DECLARE @Date DATETIME = '2010-04-07 23:59:59.999'

    SELECT @date

    SELECT CAST(FLOOR(CAST(@Date AS FLOAT)) AS DATETIME)

    Seth Phelabaum


    Consistency is only a virtue if you're not a screwup. 😉

    Links: How to Post Sample Data[/url] :: Running Totals[/url] :: Tally Table[/url] :: Cross Tabs/Pivots[/url] :: String Concatenation[/url]

  • Thanks for a good article. I've been using the CONVERT(CONVERT) technique mentioned by lhowe.

    lhowe (4/7/2010)


    Another method to strip the time from a date/time value and keep it as a datetime type would be: CONVERT(datetime,CONVERT(varchar,GetDate(),101))

    The value of the DADD technique is the ability to apply it to weeks, months, years.

    Thanks again!

  • Nice done, Seth. Good clear article. Heh... it's funny how these things happen... I just got done demonstrating to the folks at work how VARCHAR conversions use twice the CPU that DADD conversions do.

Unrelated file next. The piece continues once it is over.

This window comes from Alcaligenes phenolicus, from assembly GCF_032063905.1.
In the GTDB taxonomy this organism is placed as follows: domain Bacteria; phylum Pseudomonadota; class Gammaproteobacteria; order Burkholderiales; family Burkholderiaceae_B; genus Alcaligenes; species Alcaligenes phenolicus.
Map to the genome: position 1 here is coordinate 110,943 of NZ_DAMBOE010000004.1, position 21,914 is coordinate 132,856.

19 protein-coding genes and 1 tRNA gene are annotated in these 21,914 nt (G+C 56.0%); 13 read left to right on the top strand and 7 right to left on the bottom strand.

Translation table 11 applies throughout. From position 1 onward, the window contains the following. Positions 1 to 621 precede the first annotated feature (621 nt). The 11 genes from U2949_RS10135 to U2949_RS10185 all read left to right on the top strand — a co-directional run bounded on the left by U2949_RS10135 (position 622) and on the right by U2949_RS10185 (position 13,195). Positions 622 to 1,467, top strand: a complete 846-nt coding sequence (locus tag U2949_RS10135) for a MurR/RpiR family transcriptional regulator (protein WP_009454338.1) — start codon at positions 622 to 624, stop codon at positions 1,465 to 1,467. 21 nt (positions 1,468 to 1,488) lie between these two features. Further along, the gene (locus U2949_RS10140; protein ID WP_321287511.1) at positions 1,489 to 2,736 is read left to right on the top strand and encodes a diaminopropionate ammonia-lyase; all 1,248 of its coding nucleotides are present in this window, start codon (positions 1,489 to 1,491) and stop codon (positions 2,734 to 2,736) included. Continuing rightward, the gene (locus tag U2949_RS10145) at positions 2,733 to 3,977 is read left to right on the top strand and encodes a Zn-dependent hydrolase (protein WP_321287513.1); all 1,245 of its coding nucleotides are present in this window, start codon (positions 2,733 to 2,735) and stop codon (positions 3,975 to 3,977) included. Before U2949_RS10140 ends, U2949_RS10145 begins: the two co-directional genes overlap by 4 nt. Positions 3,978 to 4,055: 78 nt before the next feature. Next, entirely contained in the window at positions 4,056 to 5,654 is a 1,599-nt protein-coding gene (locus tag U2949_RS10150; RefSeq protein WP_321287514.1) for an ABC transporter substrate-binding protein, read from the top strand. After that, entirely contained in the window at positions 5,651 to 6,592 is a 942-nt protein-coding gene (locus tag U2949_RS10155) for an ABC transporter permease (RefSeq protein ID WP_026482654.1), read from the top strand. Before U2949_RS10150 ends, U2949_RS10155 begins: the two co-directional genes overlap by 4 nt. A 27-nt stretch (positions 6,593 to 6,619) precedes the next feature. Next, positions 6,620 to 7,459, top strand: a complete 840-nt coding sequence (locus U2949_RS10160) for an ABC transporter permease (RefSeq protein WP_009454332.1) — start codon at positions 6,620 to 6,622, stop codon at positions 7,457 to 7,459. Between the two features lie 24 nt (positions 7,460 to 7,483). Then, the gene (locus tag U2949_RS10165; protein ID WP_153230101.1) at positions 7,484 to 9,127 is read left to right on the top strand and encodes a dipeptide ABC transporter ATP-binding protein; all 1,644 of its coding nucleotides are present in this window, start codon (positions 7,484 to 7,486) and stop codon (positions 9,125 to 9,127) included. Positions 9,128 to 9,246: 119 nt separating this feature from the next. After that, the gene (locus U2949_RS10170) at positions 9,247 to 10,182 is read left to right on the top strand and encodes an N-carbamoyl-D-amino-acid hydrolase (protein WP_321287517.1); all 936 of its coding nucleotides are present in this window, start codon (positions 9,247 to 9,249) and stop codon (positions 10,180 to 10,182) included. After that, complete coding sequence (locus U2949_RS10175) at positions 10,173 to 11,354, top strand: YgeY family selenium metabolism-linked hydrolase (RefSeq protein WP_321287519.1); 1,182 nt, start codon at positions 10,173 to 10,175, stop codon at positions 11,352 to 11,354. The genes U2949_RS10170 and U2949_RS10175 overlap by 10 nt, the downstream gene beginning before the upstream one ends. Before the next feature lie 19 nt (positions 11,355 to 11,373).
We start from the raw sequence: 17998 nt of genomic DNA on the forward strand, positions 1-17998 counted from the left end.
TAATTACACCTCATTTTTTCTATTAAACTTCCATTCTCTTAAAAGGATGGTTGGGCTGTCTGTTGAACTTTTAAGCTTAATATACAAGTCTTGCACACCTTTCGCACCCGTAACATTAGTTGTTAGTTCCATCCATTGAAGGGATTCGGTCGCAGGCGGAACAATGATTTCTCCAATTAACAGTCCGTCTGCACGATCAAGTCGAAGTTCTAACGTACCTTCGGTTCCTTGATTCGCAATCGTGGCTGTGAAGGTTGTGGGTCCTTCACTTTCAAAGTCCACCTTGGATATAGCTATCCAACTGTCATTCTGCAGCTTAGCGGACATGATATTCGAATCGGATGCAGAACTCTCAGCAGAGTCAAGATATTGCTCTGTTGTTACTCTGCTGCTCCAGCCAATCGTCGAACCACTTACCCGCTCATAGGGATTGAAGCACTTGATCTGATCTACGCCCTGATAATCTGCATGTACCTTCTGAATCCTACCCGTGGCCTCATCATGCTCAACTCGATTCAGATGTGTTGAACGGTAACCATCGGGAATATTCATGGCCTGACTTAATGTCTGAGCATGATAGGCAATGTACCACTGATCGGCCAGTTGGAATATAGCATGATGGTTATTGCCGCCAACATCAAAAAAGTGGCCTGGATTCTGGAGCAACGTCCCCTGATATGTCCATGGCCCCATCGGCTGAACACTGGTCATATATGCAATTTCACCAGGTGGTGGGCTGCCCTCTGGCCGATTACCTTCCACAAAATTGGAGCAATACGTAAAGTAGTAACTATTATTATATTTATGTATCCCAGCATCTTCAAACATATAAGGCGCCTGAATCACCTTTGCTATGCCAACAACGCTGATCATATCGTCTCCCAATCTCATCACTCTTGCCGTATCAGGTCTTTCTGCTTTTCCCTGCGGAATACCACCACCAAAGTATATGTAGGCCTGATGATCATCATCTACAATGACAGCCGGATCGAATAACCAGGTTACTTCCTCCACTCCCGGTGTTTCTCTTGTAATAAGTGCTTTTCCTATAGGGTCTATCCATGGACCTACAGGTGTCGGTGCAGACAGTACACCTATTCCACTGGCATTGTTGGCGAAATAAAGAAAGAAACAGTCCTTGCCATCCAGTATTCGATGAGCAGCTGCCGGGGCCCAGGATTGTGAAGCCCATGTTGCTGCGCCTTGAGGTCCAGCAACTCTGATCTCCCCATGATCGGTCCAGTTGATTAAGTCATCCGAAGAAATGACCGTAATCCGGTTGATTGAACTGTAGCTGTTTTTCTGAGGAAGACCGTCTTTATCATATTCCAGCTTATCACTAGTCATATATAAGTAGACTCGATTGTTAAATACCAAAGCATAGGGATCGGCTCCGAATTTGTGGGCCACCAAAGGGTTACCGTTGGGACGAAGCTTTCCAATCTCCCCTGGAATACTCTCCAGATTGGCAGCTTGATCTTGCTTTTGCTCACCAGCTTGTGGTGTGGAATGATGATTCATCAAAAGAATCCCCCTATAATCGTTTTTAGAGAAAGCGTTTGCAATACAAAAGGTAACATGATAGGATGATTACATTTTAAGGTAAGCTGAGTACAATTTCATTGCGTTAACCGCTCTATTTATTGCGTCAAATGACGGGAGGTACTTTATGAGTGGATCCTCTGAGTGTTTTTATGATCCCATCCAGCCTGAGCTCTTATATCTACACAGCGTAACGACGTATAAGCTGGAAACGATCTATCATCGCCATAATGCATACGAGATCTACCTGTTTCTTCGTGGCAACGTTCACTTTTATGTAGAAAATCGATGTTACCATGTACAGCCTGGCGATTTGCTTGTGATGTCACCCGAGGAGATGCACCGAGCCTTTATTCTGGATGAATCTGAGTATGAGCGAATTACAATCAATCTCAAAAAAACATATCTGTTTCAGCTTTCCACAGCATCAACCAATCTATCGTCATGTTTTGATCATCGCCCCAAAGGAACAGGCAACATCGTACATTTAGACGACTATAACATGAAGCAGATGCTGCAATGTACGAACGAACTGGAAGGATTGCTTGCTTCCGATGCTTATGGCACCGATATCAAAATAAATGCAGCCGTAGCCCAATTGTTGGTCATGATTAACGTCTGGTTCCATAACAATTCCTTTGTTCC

--Jeff Moden


    RBAR is pronounced "ree-bar" and is a "Modenism" for Row-By-Agonizing-Row.
    First step towards the paradigm shift of writing Set Based code:
    ________Stop thinking about what you want to do to a ROW... think, instead, of what you want to do to a COLUMN.
    "Change is inevitable... change for the better is not".

    Helpful Links:
    How to post code problems
    How to Post Performance Problems
    Create a Tally Function (fnTally)
    Intro to Tally Tables and Functions

  • Thanks.

    Nothing like actually having an article published that lets you see all the things that you forgot to add to it! :hehe:

    Seth Phelabaum


    Consistency is only a virtue if you're not a screwup. 😉

    Links: How to Post Sample Data[/url] :: Running Totals[/url] :: Tally Table[/url] :: Cross Tabs/Pivots[/url] :: String Concatenation[/url]

Viewing 15 posts - 16 through 30 (of 41 total)

You must be logged in to reply to this topic. Login to reply